The 2013 Medicare Advantage Guidelines

The 2013 Medicare Advantage Guidelines

The Obama administration recently sent the 2013 policy and payment guidelines to US health insurers who wish to participate in the Medicare Advantage program. According to management, the proposed changes to the guidelines would result in lower premiums and stable or improved benefits. Because the guidelines had no inclusion of any official estimate of the average net percentage difference in reimbursements, many financial markets and insurers ignored the possible impact of the Medicare Advantage guidelines of 2013 in the industry. Click here to find out more.

Low fees and stable rewards are likely to continue

Medicare private health plans, popularly referred to as Medicare Advantage policies and prescription medication policies (Part D of Medicare), have very low premium rates and stable rewards. Federal officials are of the opinion this trend is likely to continue in 2013.

Employees reported a percentage growth in Medicare per capita expenses and stated that this will be used to determine and set rates for Medicare Advantage plans in 2013. According to the Centers for Medicare and Medicaid Services (CMS), the agency that manages the Federal health care program for the elderly, the 2013 guidelines project an annual growth rate of 2.47% and a per capita growth rate of 2.3% next year.┬áIn a statement issued by the agency, “this positive rise in trend will help guarantee that beneficiaries maintain a selection of policies without a huge increase in cost or decreases in benefits.” CMS officials added that the total and final 2013 net rate announcements will be published and published on April 2, 2012.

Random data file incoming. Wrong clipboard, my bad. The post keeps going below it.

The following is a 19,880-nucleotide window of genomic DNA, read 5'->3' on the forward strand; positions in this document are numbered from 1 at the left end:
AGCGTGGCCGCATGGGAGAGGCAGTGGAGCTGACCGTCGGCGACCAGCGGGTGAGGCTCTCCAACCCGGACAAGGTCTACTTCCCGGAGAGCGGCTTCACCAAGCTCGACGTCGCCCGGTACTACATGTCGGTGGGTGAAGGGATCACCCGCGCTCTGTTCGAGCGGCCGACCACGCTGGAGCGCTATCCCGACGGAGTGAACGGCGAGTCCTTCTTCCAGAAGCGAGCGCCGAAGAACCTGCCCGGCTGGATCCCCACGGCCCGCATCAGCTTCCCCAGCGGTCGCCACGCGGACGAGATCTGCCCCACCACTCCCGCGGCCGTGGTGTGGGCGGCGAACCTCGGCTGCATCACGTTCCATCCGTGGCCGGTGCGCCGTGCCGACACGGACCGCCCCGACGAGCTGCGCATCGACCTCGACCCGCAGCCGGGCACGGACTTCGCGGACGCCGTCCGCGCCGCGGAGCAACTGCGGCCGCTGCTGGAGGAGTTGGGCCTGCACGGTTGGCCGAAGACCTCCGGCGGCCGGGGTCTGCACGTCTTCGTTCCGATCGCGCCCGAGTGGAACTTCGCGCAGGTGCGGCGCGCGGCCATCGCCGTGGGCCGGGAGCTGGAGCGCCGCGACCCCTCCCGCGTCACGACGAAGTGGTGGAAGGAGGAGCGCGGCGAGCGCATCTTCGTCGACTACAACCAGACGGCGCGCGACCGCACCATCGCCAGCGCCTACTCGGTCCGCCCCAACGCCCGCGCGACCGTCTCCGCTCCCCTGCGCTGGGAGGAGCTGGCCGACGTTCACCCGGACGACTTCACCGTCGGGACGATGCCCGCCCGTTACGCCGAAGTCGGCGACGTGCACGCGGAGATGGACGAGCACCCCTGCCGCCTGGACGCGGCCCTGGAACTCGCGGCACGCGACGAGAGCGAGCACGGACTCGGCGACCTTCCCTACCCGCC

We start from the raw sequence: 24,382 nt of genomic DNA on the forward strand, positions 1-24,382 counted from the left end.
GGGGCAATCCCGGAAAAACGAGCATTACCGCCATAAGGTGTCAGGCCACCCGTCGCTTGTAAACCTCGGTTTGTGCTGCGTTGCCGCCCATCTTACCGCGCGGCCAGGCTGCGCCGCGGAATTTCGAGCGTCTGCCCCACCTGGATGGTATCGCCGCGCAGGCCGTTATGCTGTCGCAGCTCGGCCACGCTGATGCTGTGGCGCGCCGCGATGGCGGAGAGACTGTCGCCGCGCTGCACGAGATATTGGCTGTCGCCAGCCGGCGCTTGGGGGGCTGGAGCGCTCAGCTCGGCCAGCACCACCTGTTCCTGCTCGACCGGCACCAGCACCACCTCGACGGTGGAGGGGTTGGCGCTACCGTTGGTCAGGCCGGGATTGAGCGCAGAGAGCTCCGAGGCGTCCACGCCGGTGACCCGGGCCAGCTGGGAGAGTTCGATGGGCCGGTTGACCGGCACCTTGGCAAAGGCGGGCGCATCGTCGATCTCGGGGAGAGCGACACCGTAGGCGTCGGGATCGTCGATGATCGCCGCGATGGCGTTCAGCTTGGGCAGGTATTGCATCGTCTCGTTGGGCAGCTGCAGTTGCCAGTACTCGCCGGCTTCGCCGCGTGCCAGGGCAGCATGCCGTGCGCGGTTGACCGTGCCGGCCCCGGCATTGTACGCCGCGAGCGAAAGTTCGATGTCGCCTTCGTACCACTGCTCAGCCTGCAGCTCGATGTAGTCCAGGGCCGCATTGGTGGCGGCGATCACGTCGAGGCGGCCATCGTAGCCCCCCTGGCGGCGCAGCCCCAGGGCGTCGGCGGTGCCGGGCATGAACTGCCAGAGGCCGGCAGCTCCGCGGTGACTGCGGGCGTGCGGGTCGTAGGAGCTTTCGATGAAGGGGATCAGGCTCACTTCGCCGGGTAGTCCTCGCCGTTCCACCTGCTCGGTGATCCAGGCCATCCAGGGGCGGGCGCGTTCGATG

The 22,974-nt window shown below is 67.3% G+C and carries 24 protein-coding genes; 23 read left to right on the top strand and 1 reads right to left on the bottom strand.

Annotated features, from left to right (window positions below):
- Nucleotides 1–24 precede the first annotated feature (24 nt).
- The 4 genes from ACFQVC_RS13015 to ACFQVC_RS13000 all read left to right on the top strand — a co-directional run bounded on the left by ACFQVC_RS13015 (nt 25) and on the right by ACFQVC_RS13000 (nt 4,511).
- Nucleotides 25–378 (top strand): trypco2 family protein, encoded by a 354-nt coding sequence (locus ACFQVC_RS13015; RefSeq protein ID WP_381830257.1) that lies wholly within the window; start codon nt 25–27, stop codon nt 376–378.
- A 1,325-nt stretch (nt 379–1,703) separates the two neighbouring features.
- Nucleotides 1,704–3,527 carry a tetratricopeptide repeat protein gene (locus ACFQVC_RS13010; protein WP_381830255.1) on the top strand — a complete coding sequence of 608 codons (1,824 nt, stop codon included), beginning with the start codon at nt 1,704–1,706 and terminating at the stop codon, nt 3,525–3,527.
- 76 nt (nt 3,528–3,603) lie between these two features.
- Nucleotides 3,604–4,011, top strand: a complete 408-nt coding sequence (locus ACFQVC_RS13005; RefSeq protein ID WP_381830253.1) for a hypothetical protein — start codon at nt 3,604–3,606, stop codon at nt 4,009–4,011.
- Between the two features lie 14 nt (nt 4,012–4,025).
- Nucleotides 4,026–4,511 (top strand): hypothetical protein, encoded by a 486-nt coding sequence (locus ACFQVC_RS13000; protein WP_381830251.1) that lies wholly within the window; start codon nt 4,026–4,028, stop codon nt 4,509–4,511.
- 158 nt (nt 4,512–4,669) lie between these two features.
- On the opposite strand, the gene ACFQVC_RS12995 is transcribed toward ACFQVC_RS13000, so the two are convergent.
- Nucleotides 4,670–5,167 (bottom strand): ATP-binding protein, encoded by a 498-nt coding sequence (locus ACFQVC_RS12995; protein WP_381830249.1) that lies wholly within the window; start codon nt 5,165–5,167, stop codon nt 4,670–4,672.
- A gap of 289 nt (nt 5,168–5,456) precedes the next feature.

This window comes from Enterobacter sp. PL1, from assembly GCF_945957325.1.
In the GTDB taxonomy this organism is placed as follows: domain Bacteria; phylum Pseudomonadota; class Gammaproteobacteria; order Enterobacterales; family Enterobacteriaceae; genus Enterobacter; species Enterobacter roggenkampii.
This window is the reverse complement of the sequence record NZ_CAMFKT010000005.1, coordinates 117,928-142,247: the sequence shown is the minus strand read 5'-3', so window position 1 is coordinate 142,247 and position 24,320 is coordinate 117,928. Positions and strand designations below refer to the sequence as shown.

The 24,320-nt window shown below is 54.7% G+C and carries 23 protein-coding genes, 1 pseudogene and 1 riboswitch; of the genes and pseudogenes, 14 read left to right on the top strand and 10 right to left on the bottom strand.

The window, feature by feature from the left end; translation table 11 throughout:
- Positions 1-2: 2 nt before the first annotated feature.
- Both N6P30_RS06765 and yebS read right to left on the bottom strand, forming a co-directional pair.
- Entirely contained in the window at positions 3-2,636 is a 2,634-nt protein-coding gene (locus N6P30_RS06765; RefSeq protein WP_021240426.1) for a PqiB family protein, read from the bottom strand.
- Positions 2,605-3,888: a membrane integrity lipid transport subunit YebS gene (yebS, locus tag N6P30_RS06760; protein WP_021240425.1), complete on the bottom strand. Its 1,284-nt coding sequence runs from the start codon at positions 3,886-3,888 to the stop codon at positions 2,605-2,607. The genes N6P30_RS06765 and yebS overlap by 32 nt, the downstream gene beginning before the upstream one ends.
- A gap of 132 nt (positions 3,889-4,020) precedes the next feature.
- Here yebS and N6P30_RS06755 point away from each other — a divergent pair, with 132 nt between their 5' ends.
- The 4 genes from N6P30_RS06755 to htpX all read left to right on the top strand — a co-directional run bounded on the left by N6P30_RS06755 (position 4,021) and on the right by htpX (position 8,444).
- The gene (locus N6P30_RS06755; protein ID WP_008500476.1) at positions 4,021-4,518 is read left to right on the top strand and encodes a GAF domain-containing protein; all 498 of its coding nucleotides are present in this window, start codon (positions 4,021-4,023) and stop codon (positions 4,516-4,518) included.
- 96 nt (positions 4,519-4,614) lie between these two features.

CMS said it is accepting public comments about the 2013 policy and payment guidelines for Medicare Advantage plans and prescription drugs. In accordance with the Early Warning and Call Letter for 2013, CMS will exercise its authority under the Affordable Health Care Act to deny offers from plan insurers that propose a “very significant” increase in beneficiary cost sharing or a decrease in the benefits.

What are Medicare Advantage plans?

About 25% or 48 million Medicare beneficiaries participate in Medicare Advantage plans (MA plans). Unlike traditional Medicare, MA plans are offered by private health insurance companies. Its goal is to replace Medicare, unlike Medicare supplement insurance plans, which only complement Medicare Parts A and B.MA plans are very popular among beneficiaries since they have no medical subscription. All Medicare beneficiaries are guaranteed acceptance, except ESRD. These plans are also called Medicare Plan C because they combine the benefits provided by Medicare Parts A, B and part of the Part D coverage.